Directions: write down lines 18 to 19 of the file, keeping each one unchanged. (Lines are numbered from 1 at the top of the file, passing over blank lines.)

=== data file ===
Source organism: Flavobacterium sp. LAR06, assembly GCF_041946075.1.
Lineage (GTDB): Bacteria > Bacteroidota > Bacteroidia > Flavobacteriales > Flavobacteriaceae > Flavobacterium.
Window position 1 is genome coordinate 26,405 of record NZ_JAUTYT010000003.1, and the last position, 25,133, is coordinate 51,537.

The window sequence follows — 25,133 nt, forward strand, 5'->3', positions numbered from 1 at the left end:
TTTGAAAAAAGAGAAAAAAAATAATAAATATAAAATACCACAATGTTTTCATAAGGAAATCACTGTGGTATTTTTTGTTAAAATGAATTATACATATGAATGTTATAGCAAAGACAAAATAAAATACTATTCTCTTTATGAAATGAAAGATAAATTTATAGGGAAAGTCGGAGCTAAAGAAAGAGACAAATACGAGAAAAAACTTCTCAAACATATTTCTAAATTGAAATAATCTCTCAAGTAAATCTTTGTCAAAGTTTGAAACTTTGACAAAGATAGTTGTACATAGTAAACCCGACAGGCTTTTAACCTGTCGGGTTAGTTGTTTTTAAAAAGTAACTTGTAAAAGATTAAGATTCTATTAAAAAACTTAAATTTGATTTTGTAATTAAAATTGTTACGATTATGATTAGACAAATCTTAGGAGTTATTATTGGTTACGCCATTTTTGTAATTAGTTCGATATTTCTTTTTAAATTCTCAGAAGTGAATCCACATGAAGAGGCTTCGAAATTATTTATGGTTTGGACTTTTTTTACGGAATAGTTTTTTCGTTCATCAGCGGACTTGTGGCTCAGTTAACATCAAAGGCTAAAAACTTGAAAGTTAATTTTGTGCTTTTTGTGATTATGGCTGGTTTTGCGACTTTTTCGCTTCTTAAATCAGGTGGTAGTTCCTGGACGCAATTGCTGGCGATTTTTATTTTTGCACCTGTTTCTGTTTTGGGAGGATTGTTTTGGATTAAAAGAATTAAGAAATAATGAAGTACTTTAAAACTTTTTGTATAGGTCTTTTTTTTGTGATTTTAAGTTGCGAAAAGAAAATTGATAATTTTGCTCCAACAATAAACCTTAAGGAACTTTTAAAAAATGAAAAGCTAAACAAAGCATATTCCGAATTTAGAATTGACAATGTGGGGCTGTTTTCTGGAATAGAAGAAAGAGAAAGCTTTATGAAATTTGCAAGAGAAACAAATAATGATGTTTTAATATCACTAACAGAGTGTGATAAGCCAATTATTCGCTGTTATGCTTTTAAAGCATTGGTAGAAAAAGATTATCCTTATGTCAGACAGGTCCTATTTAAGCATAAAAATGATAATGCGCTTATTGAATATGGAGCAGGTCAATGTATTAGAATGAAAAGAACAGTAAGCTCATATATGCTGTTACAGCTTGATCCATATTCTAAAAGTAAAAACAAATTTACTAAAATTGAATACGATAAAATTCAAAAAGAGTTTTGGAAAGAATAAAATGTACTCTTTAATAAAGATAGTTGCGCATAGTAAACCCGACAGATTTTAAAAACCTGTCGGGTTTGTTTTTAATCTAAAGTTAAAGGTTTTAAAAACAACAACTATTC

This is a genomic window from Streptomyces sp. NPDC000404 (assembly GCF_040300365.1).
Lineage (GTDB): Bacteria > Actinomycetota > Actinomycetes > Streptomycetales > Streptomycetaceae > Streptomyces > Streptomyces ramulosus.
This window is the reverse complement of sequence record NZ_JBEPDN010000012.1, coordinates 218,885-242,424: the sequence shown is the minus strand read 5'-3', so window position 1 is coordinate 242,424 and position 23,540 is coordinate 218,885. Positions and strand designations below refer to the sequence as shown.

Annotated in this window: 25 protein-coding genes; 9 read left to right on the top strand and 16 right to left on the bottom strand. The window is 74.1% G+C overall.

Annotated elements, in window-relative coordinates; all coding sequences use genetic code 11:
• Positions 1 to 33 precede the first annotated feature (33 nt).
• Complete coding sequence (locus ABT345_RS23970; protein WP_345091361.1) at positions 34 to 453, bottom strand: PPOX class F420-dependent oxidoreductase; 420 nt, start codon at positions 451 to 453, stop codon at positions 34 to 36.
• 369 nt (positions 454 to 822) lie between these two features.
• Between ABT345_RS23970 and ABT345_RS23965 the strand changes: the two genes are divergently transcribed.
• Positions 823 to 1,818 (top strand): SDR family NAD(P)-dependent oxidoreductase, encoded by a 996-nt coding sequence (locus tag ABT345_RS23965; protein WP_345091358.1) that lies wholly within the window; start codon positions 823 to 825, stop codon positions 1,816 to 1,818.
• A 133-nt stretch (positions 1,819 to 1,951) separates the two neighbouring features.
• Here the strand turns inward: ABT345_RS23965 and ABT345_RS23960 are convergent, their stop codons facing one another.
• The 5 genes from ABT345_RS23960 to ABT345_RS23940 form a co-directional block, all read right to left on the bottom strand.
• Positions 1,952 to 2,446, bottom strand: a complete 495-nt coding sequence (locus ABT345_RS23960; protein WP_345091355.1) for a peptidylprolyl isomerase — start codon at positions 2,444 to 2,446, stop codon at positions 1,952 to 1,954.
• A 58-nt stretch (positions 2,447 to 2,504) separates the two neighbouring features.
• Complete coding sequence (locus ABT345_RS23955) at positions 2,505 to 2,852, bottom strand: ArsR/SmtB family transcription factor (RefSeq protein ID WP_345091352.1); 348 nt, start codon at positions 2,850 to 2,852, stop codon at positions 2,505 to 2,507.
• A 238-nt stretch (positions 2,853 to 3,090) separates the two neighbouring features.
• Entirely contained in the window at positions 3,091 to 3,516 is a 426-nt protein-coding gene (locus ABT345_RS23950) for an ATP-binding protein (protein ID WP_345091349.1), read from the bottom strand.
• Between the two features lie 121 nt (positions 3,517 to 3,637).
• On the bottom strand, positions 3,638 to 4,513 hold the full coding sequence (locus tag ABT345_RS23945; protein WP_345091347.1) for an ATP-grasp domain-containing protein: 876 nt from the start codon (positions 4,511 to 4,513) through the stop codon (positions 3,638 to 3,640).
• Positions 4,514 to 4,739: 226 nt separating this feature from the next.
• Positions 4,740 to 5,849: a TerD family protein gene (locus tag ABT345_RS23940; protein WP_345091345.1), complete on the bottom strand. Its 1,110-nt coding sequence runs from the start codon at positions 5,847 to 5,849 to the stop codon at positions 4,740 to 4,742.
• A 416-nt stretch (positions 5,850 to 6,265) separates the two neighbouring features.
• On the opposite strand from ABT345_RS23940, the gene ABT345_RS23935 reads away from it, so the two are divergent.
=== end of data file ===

• The 5 genes from ABT345_RS23960 to ABT345_RS23940 form a co-directional block, all read right to left on the bottom strand.
• Positions 1,952 to 2,446, bottom strand: a complete 495-nt coding sequence (locus ABT345_RS23960; protein WP_345091355.1) for a peptidylprolyl isomerase — start codon at positions 2,444 to 2,446, stop codon at positions 1,952 to 1,954.